Cruelty to a woman at her matrimonial home as per a complaint under Section 498A of IPC annulled her advocate husband’s selection as a district judge and the Supreme Court said the Madhya Pradesh high court committed no mistake in rescinding his selection on the ground of pendency of the criminal case.
Limiting the applicability of the exalted judicial principle “innocent till proven guilty” to selection of judicial officers, a bench of Justices Ashok Bhushan and M R Shah said, “The decision of the examination-cum-selection and appointment committee for holding the appellant unsuitable was based on the relevant consideration, that is, a criminal case against the appellant under Section 498A/406/34 IPC was pending consideration which was registered on a complaint filed by the wife of the appellant.”
Subsequent acquittal of the advocate ordered by the trial court in the case also did not come to his rescue as the SC bench said at the relevant time of selection and prior to appointment, the case was pending against the selected candidate. The clock can’t be turned back, the court said.
Writing the judgment, Justice Bhushan said, “Such a decision of the committee was well within the jurisdiction and power of the committee and cannot be said to be unsustainable. The mere fact that subsequently, after more than a year, when the person whose candidature has been cancelled has been acquitted cannot be a ground to turn the clock backward. The fact that subsequently, the advocate was acquitted in the criminal case did not furnish sufficient ground for reconsidering the appellant for appointment on the post.”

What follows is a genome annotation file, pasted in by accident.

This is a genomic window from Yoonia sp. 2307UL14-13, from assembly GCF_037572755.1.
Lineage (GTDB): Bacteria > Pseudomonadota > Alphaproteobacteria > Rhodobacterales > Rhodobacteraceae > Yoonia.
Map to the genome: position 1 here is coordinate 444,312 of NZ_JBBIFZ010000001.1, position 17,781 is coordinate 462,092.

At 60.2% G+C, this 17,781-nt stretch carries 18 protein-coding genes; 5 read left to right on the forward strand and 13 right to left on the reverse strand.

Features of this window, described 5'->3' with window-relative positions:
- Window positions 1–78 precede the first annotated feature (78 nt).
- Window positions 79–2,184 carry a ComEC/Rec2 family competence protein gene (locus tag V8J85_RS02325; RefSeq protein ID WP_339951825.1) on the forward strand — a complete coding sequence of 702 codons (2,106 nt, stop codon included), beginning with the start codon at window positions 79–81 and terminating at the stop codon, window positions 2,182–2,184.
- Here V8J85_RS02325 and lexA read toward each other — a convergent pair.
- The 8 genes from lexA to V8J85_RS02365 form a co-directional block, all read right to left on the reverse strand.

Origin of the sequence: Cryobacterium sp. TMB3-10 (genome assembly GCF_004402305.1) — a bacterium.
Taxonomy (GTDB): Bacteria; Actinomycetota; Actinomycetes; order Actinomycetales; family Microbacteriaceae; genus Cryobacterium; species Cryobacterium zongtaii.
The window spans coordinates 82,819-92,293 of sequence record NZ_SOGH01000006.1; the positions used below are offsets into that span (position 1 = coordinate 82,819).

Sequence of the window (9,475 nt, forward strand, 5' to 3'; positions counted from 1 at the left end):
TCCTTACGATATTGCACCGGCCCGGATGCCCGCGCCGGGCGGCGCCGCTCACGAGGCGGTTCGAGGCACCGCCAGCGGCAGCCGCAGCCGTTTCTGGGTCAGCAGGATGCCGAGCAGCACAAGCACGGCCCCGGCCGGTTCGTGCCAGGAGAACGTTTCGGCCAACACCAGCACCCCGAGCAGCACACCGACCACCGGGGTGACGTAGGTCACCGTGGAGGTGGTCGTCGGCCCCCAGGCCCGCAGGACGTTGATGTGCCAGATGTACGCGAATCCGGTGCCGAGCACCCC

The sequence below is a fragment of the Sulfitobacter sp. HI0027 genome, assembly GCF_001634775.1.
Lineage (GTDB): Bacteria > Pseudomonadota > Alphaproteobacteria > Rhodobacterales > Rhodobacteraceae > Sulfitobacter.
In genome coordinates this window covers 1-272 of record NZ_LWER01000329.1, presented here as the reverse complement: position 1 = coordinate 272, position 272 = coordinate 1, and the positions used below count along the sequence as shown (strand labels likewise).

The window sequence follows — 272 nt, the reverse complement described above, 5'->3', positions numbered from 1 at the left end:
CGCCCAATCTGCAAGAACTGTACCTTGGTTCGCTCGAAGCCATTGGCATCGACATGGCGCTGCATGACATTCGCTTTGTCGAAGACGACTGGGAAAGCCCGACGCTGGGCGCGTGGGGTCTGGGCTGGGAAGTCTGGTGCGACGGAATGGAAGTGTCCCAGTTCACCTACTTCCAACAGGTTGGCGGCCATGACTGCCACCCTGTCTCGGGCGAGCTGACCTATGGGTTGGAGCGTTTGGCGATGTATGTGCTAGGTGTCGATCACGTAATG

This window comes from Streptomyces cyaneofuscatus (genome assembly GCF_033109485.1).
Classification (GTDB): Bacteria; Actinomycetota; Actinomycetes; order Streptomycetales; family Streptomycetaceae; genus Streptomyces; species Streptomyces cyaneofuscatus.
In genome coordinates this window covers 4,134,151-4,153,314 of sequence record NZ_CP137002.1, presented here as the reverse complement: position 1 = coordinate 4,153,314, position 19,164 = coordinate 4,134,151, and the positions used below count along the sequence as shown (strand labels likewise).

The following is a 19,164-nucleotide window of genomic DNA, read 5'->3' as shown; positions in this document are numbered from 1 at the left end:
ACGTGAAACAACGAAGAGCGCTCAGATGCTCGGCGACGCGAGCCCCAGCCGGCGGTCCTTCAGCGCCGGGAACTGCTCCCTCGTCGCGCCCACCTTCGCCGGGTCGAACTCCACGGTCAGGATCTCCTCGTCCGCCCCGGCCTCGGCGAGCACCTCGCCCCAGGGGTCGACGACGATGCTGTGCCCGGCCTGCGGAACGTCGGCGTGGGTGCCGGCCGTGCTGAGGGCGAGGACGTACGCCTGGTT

Senior advocate R Venkataramani, appearing for the advocate, argued that due to deletion of the appellant’s name from the selection list, a stigma was attached to him, and the SC must entertain his appeal against the HC order for removal of the stigma. He also said the advocate should not lose the opportunity to become a district judge as he had disclosed to the appointment committee about the pendency of FIR lodged by his wife against him, in which he was subsequently acquitted.
The bench said, “The appellant having already been acquitted by the judgment dated September 18, 2019, the stigma of criminal case has already washed out and the criminal case having resulted in acquittal, no stigma is attached to the appellant’s name on the above ground. The apprehension of the counsel for the appellant that a stigma shall continue with the name of the appellant is misconceived, as stigma, if any, is already over by acquittal.”